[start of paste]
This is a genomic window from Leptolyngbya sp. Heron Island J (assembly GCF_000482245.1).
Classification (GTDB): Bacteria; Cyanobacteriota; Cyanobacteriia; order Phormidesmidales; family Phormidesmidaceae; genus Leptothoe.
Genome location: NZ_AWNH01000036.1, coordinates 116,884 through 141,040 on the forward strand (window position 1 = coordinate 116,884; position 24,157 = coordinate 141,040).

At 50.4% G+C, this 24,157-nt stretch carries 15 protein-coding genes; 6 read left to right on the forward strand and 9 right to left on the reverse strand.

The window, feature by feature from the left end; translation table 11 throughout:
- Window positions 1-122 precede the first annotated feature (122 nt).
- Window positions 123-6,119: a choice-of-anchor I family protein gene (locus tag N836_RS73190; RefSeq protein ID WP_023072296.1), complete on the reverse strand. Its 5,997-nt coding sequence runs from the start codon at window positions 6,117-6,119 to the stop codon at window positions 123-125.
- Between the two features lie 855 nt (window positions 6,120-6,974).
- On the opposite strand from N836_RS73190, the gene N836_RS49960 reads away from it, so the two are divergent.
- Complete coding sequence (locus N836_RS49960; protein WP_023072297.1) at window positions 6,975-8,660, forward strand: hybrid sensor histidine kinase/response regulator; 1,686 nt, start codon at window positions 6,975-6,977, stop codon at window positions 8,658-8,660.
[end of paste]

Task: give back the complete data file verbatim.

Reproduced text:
This is a genomic window from Leptolyngbya sp. Heron Island J (assembly GCF_000482245.1).
Classification (GTDB): Bacteria; Cyanobacteriota; Cyanobacteriia; order Phormidesmidales; family Phormidesmidaceae; genus Leptothoe.
Genome location: NZ_AWNH01000036.1, coordinates 116,884 through 141,040 on the forward strand (window position 1 = coordinate 116,884; position 24,157 = coordinate 141,040).

At 50.4% G+C, this 24,157-nt stretch carries 15 protein-coding genes; 6 read left to right on the forward strand and 9 right to left on the reverse strand.

The window, feature by feature from the left end; translation table 11 throughout:
- Window positions 1-122 precede the first annotated feature (122 nt).
- Window positions 123-6,119: a choice-of-anchor I family protein gene (locus tag N836_RS73190; RefSeq protein ID WP_023072296.1), complete on the reverse strand. Its 5,997-nt coding sequence runs from the start codon at window positions 6,117-6,119 to the stop codon at window positions 123-125.
- Between the two features lie 855 nt (window positions 6,120-6,974).
- On the opposite strand from N836_RS73190, the gene N836_RS49960 reads away from it, so the two are divergent.
- Complete coding sequence (locus N836_RS49960; protein WP_023072297.1) at window positions 6,975-8,660, forward strand: hybrid sensor histidine kinase/response regulator; 1,686 nt, start codon at window positions 6,975-6,977, stop codon at window positions 8,658-8,660.